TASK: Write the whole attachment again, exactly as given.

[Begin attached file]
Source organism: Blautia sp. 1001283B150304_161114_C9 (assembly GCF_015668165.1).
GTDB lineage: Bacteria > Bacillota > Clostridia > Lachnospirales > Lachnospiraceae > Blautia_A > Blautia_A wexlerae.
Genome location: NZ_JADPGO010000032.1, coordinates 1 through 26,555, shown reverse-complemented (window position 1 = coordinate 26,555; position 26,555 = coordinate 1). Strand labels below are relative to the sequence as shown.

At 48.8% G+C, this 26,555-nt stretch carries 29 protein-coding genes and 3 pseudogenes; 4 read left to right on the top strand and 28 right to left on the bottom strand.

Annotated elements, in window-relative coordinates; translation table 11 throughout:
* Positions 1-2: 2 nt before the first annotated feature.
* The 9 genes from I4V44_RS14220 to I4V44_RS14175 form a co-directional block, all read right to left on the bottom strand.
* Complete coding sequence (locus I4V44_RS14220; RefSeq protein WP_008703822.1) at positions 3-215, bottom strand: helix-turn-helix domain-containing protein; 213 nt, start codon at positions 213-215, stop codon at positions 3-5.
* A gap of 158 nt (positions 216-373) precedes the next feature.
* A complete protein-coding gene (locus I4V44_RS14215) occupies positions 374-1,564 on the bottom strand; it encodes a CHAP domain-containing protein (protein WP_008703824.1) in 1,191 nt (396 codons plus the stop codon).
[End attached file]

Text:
Source organism: Blautia sp. 1001283B150304_161114_C9 (assembly GCF_015668165.1).
GTDB lineage: Bacteria > Bacillota > Clostridia > Lachnospirales > Lachnospiraceae > Blautia_A > Blautia_A wexlerae.
Genome location: NZ_JADPGO010000032.1, coordinates 1 through 26,555, shown reverse-complemented (window position 1 = coordinate 26,555; position 26,555 = coordinate 1). Strand labels below are relative to the sequence as shown.

At 48.8% G+C, this 26,555-nt stretch carries 29 protein-coding genes and 3 pseudogenes; 4 read left to right on the top strand and 28 right to left on the bottom strand.

Annotated elements, in window-relative coordinates; translation table 11 throughout:
* Positions 1-2: 2 nt before the first annotated feature.
* The 9 genes from I4V44_RS14220 to I4V44_RS14175 form a co-directional block, all read right to left on the bottom strand.
* Complete coding sequence (locus I4V44_RS14220; RefSeq protein WP_008703822.1) at positions 3-215, bottom strand: helix-turn-helix domain-containing protein; 213 nt, start codon at positions 213-215, stop codon at positions 3-5.
* A gap of 158 nt (positions 216-373) precedes the next feature.
* A complete protein-coding gene (locus I4V44_RS14215) occupies positions 374-1,564 on the bottom strand; it encodes a CHAP domain-containing protein (protein WP_008703824.1) in 1,191 nt (396 codons plus the stop codon).